Here are answers to frequently asked questions about the Ecology, Spirituality, and Religion program.

What is the length of the program?

The MA is 36 units. If students attend fulltime, which is a course load of nine units each semester, the degree takes two years. In lieu of a thesis, students take Integrative Seminar during their final spring semester.

The PhD includes 36 units of course work, which take two years of full-time study; two comprehensive exams, which take one year; a dissertation proposal, which takes one semester, and a dissertation and dissertation defense, which take between one semester and two years. Therefore, the average degree takes between four and six years.

How many students are admitted to the program each year?

On average, we admit between three and six students each semester. However, we do not have a limit to the number of students we will enroll.

What kinds of students are attracted to this program?

People who are interested in the intersection of ecology and spirituality, as well as those who have an interest in the emerging field of religion and ecology, apply to this program. Students who wish to engage in cutting-edge research on some of the most important issues humans and the Earth community currently face (climate change, species extinction, water scarcity, biodiversity loss, ocean acidification, ethnic and cultural apartheid, etc.), using interdisciplinary and transdisciplinary methods, will find our program to be a supportive learning environment.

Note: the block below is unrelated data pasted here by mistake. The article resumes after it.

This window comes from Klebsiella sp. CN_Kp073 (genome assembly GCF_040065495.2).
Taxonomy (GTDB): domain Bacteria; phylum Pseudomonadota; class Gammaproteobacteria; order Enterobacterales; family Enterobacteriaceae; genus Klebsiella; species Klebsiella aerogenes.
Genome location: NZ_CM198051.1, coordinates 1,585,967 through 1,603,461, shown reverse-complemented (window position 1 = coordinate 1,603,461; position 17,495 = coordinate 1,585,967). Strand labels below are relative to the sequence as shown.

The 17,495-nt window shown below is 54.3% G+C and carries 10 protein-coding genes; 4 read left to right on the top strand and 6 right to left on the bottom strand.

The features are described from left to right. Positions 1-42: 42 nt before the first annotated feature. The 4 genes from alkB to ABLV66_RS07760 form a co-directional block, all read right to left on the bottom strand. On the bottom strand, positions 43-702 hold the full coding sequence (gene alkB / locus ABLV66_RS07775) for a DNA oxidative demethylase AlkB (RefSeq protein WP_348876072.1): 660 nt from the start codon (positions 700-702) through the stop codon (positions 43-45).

CIIS students are generally interested in the intersections of academics and activism and of social justice and diversity, and in how transformative inquiry, holistic learning, and academic rigor are integrated with spirituality.

Students in the program will develop their skills in critical thinking, public speaking, communication, research, teaching, writing, and creativity. CIIS offers a supportive learning environment and strives towards diversity and inclusion.